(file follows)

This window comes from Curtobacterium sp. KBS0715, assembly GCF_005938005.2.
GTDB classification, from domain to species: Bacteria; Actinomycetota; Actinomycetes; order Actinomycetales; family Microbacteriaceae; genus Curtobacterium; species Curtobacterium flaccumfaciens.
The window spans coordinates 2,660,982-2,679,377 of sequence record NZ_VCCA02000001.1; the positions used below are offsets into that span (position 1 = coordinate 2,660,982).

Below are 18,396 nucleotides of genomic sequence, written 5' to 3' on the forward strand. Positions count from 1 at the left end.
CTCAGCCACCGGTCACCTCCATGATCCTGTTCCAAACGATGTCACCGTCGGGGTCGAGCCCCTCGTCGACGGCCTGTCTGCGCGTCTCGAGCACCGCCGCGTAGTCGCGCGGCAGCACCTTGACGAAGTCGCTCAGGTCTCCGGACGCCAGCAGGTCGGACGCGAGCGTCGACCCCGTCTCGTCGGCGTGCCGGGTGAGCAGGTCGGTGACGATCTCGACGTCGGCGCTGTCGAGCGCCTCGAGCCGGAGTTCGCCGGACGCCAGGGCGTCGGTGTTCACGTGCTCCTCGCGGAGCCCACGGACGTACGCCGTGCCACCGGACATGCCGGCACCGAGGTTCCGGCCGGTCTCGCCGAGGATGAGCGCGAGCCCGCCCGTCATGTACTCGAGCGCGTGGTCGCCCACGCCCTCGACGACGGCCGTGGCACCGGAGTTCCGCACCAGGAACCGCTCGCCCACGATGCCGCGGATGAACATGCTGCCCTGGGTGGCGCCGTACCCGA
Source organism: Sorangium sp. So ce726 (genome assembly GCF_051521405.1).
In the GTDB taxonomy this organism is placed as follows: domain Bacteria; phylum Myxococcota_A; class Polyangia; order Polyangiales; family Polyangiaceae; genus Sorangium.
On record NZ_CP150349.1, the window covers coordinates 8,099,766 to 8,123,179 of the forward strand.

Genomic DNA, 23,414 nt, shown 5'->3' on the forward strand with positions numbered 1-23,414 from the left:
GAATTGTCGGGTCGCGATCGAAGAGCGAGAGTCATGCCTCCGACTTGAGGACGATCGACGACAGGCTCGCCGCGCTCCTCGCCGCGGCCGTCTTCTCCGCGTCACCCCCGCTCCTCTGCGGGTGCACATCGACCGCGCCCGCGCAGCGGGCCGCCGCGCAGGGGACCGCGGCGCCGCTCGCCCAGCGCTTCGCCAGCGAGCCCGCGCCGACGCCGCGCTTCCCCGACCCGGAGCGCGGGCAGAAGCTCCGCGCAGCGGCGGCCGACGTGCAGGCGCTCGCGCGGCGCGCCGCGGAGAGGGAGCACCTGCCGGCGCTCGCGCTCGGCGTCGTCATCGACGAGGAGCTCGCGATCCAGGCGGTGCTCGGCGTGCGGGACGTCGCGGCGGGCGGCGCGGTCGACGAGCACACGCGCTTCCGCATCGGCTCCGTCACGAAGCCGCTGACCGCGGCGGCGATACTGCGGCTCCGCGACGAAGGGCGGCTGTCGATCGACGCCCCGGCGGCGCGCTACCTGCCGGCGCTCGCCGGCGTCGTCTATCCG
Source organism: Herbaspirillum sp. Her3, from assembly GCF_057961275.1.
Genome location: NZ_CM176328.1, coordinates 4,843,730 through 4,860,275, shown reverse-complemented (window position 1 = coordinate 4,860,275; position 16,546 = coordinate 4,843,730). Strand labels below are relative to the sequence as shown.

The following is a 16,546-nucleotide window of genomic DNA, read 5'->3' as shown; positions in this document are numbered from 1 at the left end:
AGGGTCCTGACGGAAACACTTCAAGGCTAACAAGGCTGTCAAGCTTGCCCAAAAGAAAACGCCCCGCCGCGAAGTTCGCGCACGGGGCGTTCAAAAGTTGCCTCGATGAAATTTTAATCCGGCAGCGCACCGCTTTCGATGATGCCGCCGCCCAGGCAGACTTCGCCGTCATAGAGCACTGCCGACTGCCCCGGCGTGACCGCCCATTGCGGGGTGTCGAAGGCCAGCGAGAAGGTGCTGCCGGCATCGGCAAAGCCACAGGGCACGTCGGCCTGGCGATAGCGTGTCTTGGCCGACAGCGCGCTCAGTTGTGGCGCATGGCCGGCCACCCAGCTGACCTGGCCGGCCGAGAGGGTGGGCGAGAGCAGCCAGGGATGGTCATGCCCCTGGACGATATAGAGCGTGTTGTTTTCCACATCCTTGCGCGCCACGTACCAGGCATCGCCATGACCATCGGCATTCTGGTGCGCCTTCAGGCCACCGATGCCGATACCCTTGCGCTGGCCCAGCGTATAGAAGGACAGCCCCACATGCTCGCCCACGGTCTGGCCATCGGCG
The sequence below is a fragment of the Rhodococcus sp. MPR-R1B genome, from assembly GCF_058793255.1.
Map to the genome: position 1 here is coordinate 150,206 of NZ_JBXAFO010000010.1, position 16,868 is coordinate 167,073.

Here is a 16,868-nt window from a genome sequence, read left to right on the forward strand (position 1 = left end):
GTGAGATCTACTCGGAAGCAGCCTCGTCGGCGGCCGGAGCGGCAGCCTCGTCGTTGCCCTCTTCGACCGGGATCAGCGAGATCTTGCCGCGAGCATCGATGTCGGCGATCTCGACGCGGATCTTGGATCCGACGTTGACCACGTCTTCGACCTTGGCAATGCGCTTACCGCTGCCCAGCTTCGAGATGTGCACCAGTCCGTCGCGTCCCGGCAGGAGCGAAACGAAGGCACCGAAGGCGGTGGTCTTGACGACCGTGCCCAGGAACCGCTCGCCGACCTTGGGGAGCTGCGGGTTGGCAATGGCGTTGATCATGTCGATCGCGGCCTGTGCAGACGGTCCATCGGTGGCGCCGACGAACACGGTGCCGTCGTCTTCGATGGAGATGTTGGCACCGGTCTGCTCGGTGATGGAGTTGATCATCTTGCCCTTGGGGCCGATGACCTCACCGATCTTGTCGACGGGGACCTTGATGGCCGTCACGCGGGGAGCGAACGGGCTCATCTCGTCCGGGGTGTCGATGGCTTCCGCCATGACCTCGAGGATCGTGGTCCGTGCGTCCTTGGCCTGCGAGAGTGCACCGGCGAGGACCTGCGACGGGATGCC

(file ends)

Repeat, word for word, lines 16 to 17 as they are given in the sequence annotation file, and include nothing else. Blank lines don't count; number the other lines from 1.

Map to the genome: position 1 here is coordinate 150,206 of NZ_JBXAFO010000010.1, position 16,868 is coordinate 167,073.

Here is a 16,868-nt window from a genome sequence, read left to right on the forward strand (position 1 = left end):